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Consider a hypo clearing soak in 10% Sodium sulfite for 5 minutes, rather than longer fixing times. There's no need to fix in a modern rapid fixer (Ammonium thiosulfate) for fifteen minutes! All you do is make it more difficult to wash the thiosulfate from the film.
 

pentaxuser

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Thanks Andrew. It may be that PanF in 35mm is in terms of post development tint quite different from its 35 mm brother as seems to be the case with CatLABS 320 Pro where the 35 mm and 120 produce 2 different post development colours

pentaxuser
 
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braxus

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My rolls of Pan F+ that were dated from a few years back had no pink. This film was basically fresh stock from a year ago or so. I have even newer rolls of this in 120, so it would be curious how it comes out. I still haven't broken open my fresh brick of Pan F+ yet. Im trying to start using the stock of Efke 25 I have.
 

ags2mikon

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Be careful with over fixing with rapid fix. It can bleach out the lower zones causing a loss of shadow detail.
 
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Thanks Andrew. It may be that PanF in 35mm is in terms of post development tint quite different from its 35 mm brother as seems to be the case with CatLABS 320 Pro where the 35 mm and 120 produce 2 different post development colours

pentaxuser

Just want to point out that the 35mm and 120 Catlabs 320 pro I shot had the same dark yellow color when developed in HC110. I believe the dark grey color people have reported comes from a water prewash. This was explained in the catlabs test thread by Henning, post #379
 

momus

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As Paul said, 15 minutes in rapid fixer is a lot longer than usual. Not sure if it's an issue, but I'd try to keep it around 4 or 5 times as long as it takes to clear w/ a clip test.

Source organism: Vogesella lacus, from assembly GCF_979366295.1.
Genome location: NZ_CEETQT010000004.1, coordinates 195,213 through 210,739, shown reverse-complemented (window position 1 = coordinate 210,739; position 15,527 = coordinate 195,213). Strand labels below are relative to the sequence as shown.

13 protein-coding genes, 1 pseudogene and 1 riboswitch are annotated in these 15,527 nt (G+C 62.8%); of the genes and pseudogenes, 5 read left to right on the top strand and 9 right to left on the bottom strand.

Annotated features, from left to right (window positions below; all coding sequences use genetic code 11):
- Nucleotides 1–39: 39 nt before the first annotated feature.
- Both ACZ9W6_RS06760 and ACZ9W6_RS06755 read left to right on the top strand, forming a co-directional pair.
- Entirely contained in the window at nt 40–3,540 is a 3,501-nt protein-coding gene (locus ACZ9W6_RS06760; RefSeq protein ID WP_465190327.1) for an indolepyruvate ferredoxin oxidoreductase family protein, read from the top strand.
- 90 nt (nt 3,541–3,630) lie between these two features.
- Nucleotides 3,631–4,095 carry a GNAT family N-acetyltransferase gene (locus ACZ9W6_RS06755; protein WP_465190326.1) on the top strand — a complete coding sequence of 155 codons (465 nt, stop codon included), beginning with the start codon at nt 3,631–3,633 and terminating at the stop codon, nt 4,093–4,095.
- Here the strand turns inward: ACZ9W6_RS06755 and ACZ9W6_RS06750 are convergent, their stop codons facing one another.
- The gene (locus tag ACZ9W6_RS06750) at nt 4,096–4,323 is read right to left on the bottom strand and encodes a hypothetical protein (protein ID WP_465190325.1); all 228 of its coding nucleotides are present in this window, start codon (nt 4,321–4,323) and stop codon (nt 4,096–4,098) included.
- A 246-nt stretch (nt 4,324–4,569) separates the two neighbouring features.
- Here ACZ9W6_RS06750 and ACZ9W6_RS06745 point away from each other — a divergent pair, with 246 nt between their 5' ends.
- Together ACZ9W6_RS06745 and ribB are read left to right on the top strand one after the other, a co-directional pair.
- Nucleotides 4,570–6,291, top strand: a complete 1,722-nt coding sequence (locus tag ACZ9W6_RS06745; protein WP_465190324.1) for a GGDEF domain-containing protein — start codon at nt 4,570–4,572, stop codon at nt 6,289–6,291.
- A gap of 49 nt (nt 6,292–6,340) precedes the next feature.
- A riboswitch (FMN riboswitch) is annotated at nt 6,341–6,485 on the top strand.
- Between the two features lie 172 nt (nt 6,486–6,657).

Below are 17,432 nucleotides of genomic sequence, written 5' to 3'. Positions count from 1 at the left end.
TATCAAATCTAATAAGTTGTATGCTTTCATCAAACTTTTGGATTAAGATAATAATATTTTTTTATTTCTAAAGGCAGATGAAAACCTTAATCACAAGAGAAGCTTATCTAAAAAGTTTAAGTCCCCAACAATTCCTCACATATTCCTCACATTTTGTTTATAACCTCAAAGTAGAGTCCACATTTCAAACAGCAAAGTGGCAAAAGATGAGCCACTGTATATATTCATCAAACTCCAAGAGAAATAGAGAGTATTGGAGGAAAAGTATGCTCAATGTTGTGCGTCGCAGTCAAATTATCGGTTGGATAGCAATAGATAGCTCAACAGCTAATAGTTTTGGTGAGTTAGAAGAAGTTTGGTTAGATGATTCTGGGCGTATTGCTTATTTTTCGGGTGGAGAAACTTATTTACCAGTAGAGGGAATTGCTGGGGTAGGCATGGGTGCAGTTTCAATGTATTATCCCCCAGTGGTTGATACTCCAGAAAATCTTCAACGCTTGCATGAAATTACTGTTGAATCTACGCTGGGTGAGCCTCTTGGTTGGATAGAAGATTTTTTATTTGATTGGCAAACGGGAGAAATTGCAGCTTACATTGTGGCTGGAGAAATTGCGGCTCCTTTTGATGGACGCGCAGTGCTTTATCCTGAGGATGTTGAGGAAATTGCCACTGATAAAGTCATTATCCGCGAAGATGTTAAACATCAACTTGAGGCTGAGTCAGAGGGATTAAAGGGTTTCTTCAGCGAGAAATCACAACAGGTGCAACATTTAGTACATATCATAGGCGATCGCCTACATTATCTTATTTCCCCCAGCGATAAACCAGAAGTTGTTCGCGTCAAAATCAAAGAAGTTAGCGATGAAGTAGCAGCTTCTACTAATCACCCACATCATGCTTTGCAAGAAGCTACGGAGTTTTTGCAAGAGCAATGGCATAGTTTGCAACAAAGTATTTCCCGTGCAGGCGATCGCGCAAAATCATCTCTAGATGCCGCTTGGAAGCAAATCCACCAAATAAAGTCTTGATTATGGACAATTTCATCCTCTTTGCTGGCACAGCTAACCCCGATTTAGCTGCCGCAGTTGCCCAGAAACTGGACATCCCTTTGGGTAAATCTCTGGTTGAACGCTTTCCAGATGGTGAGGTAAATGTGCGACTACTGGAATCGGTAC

reddesert

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IME using wash aid as paulbarden said, in addition to a reasonable fixing time will remove any colored sensitizing dyes from every film I have tried (includes old Pan F+ though not any recently made Pan F+).
 

Sirius Glass

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Longer fix time and longer wash time.
 

paulbarden

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Just want to point out that the 35mm and 120 Catlabs 320 pro I shot had the same dark yellow color when developed in HC110. I believe the dark grey color people have reported comes from a water prewash. This was explained in the catlabs test thread by Henning, post #379

Catlabs 320 Pro film is Aviphot 200, repackaged. Its nothing new.
 
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Okay...

Fixing film for 10 minutes or 15 or 20 in exhausted fixer still won't adequately fix the film. Use fresh fix and keep an eye on the throughput capacity or do clip tests to determine when to toss the fixer.

If the fixer was fresh and the pink still persists after a longish wash (20-30 minutes), then try an alkaline bath before the wash. I have a similar problem with TMY (just certain batches... strange) and use a weak sodium carbonate, metabisulfite or even bicarbonate (baking soda) to treat the negatives for a few minutes. That does the job well.

A bit of pink won't hurt the printing as long as you're sure you've fixed and washed adequately.

Do a test with selenium toner 1+9 on a clear area of film to test for residual silver. A drop on the squeegeed film after fixing and washing, let it sit for three minutes, rinse off and inspect. Any color other than a very faint cream color indicates inadequate fixing.

Hope this helps,

Doremus